Setup the BGE for direct cooking

I have a good friend who recently received a Big Green Egg as a Christmas gift. He’s without prep space at the moment as he and his wife have been remodeling their kitchen and I am sad for his Egg as it sits lonely on his patio, all white and pristine. I thought I’d toss him a bone on the burn in procedure for the Egg and realized that, while I had a blog post for indirect heat, I hadn’t done one for direct heat. Continue reading

Setup the BGE for indirect cooking

So now that the Egg is cleaned out, I’m ready to start getting ready for TurkeyPalooza 2012.

Being that my back patio is covered and there is 0% chance of rain. I can do this the night before too. If you recall, we started with a clean and empty Big Green Egg.

1. Insert the electric starter (if that’s what you’re using). Pour natural lump charcoal over the top. There are a bazillion different brands out there. I use the “official” stuff lately. Don’t be afraid to reach in there and move individual chunks of charcoal around. For indirect cooking, you want to build a stable, controlled fire.

2. (optional) Add a couple small chunks of wood for smoke. For the turkey, I’m going with Apple. For God’s sake, do not use mesquite for poultry or pork.

3. Add more natural lump charcoal. The idea is to get a full load of coal. At least to cover the holes in the fire bowl. And, for long cooks, you can go as high as near the top of the fire ring if you have to.


For the actual cook:

4. Plug in the electric starter. Open the bottom and top vents all the way for maximum air flow. For a high temp cook, I’ll leave this in for 6 or 7 minutes. for a low temperature cook, I may only leave it in for 3 or 4 minutes.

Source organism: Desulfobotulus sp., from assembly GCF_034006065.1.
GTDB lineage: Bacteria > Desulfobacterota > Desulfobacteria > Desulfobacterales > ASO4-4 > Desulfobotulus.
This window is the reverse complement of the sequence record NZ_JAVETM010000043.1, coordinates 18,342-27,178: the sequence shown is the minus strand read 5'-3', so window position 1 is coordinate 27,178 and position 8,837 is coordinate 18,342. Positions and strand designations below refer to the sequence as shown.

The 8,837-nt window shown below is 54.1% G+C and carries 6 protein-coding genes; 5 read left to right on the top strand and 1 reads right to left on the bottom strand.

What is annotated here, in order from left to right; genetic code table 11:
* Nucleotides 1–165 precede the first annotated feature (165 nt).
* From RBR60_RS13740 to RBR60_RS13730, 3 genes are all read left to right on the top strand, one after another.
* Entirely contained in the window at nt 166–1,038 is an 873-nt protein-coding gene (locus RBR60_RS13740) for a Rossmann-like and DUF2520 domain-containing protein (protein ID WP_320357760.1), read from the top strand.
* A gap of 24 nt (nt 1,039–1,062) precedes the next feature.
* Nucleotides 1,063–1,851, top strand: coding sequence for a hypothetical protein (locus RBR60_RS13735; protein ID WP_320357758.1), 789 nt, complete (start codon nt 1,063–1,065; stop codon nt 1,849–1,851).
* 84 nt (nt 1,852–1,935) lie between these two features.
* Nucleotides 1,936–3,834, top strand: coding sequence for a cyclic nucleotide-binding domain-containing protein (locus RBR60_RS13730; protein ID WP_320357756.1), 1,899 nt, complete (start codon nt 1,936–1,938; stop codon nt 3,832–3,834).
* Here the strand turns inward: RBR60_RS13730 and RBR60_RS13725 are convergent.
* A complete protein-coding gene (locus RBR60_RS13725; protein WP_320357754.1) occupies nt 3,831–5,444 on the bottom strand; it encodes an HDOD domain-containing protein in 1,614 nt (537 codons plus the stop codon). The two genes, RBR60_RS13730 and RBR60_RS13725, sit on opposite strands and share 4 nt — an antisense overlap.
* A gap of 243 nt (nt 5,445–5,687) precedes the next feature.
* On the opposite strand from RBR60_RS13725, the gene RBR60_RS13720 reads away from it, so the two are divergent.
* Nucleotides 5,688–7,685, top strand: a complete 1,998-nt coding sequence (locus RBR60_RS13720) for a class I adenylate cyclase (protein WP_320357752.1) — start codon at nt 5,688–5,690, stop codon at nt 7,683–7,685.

5. Close the lid. Let the grill pre-heat. Do not leave the grill unattended. You’ll want to start adjusting the vents when you get within 25 – 50 degrees of your intended temperature. For the Turkey, I’m looking for a “dome temp” of 350F, which means the cooking surface should be a slightly cooler 325F. Pro Tip: Be willing to spend time getting your fire right. Your brisket, chicken and pork (and hopefully my turkey) are worth getting this right. If I’m doing a cut of meat that people consider to have a high degree of difficulty (read: brisket), it is not uncommon for me to spend 45 minutes to an hour before I consider my fire to be “right.” One of my friends convinced me this was OK the day before my first brisket and I am glad that he did.

6. Once you’ve preheated and your fire is stable, add the ceramic platesetter. For turkey (for basically anything except pizza), I’m using it inverted with the feet facing up. This will leave room for me to insert a roasting pan to catch drippings. Close the lid and allow the temperature to normalize again. You may need to adjust your vents to permit more air flow.

7. Add the meat. In the case of the turkey, add the turkey, breast side up in a V Rack. I also have a probe thermometer in the turkey breast so that I get an audible alarm when the breast meat reaches 165F.

8. Stick with the grill for another 20 to 30 minutes to be sure the temperature holds steady. And then walk away. Sometimes I check the dome temperature every couple of hours. Sometimes I watch football. Sometimes I just sleep. Whatever you do, keep the lid closed.

Cleaning out the Big Green Egg

So I mention my Egg a lot on the blog. And I take lots of pictures of it in action. But I don’t spend a whole lot of time doing BGE tech support. I, too, once did not own a Big Green Egg. So I didn’t understand what all the fuss was about. It’s very minimalist, but there’s more to it than a piece of polished green ceramic. The interior components make all the magic happen.